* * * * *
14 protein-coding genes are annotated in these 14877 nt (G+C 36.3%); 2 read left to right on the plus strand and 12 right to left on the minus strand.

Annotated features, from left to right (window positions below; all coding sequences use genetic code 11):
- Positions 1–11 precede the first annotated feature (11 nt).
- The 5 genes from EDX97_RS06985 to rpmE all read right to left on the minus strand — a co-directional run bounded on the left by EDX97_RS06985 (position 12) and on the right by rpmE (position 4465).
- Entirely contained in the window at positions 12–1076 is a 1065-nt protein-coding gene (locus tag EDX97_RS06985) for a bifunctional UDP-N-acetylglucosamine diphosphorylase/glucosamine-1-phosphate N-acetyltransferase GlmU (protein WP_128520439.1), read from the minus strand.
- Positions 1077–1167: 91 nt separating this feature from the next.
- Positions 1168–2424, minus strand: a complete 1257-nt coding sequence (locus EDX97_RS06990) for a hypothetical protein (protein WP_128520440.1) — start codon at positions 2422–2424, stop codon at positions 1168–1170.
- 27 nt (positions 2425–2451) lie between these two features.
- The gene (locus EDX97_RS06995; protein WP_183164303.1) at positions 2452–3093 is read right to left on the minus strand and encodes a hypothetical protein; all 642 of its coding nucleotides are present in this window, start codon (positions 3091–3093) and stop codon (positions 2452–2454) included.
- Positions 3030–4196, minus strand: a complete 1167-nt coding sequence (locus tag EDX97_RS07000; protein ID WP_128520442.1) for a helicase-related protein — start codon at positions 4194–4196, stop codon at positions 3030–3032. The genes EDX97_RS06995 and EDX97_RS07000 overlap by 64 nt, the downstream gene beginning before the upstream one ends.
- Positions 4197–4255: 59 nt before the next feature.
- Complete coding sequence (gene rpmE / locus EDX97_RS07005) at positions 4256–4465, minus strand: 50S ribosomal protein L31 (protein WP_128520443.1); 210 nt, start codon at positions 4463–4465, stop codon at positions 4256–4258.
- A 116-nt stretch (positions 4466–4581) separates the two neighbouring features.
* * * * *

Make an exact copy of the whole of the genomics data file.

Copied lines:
14 protein-coding genes are annotated in these 14877 nt (G+C 36.3%); 2 read left to right on the plus strand and 12 right to left on the minus strand.

Annotated features, from left to right (window positions below; all coding sequences use genetic code 11):
- Positions 1–11 precede the first annotated feature (11 nt).
- The 5 genes from EDX97_RS06985 to rpmE all read right to left on the minus strand — a co-directional run bounded on the left by EDX97_RS06985 (position 12) and on the right by rpmE (position 4465).
- Entirely contained in the window at positions 12–1076 is a 1065-nt protein-coding gene (locus tag EDX97_RS06985) for a bifunctional UDP-N-acetylglucosamine diphosphorylase/glucosamine-1-phosphate N-acetyltransferase GlmU (protein WP_128520439.1), read from the minus strand.
- Positions 1077–1167: 91 nt separating this feature from the next.
- Positions 1168–2424, minus strand: a complete 1257-nt coding sequence (locus EDX97_RS06990) for a hypothetical protein (protein WP_128520440.1) — start codon at positions 2422–2424, stop codon at positions 1168–1170.
- 27 nt (positions 2425–2451) lie between these two features.
- The gene (locus EDX97_RS06995; protein WP_183164303.1) at positions 2452–3093 is read right to left on the minus strand and encodes a hypothetical protein; all 642 of its coding nucleotides are present in this window, start codon (positions 3091–3093) and stop codon (positions 2452–2454) included.
- Positions 3030–4196, minus strand: a complete 1167-nt coding sequence (locus tag EDX97_RS07000; protein ID WP_128520442.1) for a helicase-related protein — start codon at positions 4194–4196, stop codon at positions 3030–3032. The genes EDX97_RS06995 and EDX97_RS07000 overlap by 64 nt, the downstream gene beginning before the upstream one ends.
- Positions 4197–4255: 59 nt before the next feature.
- Complete coding sequence (gene rpmE / locus EDX97_RS07005) at positions 4256–4465, minus strand: 50S ribosomal protein L31 (protein WP_128520443.1); 210 nt, start codon at positions 4463–4465, stop codon at positions 4256–4258.
- A 116-nt stretch (positions 4466–4581) separates the two neighbouring features.